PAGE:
I saw a comment from someone following Miley’s performance at the MTV VMAs that said “What a role model she turned out to be! How do I explain Hannah Montana’s behavior to my daughter?”
I feel like there’s an easy answer to that, really. Miley Cyrus never was Hannah Montana. She was an actress who played that role. Just because she appeared as a sweet family girl on a TV show doesn’t mean that she ever was–or wasn’t. It was television. Television is fiction.
Our kids don’t look up to Hannah Montana (or Beyonce, LeBron James, Peyton Manning or any other famous person) just because they’re nice or wholesome. There are plenty of people in our daily lives that we actually know who fit into those categories and, pretty often, we don’t think of them as role models. They’re just Mrs. Watson, Nana, Dad or Aunt Carol to us. If kids idolized people just for their character and morals, there would be a whole bunch of kids dressed up like Mother Teresa for Halloween. She’s great role model material, but kids don’t see her that way because she’s missing what they’re looking for: glitz and glamour. Whether we like it or not, kids (and some adults) “look up” to famous people for their fame and what comes with it. Sure, they may seem kind, generous, fun and likable, but that’s just a bonus. We know plenty of people who are all of those things and more, but we don’t want to act and dress like them. We save that for our glamorous stars. Kids look at those people and want to be like them for their stardom, stature, money, and other things that come with the lifestyle of being rich and famous.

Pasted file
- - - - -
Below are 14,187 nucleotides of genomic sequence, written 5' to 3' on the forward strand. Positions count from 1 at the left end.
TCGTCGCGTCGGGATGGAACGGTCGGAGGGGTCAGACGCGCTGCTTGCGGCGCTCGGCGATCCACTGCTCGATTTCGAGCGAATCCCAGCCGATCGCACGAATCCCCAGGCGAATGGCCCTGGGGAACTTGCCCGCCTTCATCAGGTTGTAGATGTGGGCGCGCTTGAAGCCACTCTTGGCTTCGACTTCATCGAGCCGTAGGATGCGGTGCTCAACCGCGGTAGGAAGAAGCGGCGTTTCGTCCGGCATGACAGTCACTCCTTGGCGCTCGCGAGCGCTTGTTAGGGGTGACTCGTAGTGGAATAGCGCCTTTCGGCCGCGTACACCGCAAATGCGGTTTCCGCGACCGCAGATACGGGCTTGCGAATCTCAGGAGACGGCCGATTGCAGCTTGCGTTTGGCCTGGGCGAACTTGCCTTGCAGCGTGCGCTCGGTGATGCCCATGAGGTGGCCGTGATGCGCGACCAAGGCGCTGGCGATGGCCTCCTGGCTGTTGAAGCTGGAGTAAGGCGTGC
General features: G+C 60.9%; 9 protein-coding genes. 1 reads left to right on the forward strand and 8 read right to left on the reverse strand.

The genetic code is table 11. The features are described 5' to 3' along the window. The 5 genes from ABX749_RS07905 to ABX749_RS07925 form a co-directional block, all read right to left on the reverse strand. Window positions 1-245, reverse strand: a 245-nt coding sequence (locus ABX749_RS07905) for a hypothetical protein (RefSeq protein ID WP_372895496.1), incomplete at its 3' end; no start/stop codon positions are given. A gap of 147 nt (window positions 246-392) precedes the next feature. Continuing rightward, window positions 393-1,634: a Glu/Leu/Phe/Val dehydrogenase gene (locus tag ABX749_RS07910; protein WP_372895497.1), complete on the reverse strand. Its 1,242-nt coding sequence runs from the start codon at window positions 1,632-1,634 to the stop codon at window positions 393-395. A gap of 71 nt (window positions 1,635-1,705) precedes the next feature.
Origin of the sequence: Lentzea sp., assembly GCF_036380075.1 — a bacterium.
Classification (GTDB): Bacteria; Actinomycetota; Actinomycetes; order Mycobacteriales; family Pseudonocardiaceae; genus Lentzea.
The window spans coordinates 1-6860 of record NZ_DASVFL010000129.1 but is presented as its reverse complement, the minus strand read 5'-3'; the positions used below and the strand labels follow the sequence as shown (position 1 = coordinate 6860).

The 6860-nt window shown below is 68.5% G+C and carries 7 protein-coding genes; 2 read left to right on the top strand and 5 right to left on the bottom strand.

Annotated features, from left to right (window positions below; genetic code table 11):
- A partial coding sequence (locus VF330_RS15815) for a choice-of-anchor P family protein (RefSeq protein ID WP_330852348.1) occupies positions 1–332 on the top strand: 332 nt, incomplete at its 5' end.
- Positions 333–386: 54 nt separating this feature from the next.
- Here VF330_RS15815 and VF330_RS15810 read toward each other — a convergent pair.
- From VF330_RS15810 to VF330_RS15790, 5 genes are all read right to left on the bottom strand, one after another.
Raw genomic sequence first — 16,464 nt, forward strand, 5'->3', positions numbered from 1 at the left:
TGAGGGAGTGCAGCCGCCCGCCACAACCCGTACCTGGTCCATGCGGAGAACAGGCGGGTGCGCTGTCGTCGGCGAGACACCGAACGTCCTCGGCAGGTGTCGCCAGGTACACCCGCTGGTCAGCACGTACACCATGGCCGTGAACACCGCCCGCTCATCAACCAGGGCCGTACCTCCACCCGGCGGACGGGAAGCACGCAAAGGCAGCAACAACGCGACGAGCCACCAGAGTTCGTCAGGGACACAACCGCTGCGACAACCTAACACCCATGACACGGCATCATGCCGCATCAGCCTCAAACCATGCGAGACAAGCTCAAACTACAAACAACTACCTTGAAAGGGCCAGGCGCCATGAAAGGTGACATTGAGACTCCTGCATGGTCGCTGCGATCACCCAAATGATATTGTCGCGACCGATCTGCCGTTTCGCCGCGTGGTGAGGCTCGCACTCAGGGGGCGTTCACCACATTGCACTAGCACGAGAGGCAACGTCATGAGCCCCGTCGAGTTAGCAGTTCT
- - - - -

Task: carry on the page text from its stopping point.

The fact of the matter is that Miley Cyrus is an adult. She’s an entertainer. She can do what she wants to. And that’s what she’s been singing about–and doing. There’s a really big part of me that’s happy for her. And I hope that her parents feel the same way. I want my daughter to do her own thing. To be happy in her own skin doing what she loves to do. Isn’t that what we tell our kids? “Be yourself. The people who matter will like you just the way you are.” But there’s always an unspoken asterisk there that we need to include and address:
Be who you want to be *as long as being yourself meets the societal standards adequately enough that you don’t compromise your name or future.
I’ve thought a lot about the balance between being true to oneself while recognizing that who we present ourselves to be impacts how the world sees us. Whether we like it or not, other people’s perceptions of us affect our opportunities and options. I’ve considered how to approach that with my own daughter as she becomes more independent as she enters her teen years.
Here are some things I would tell Miley if she were my daughter:
Becoming an adult is fantastic. The independence and autonomy to do what you want to do is what you’ve been working toward your entire childhood and young adult life. Every day was meant to prepare you to stand on your own two feet.
Spread your wings and take it all in.
Enjoy life, relish it, soak it up.
Learn every day.
Try new things.
Make the most of each day.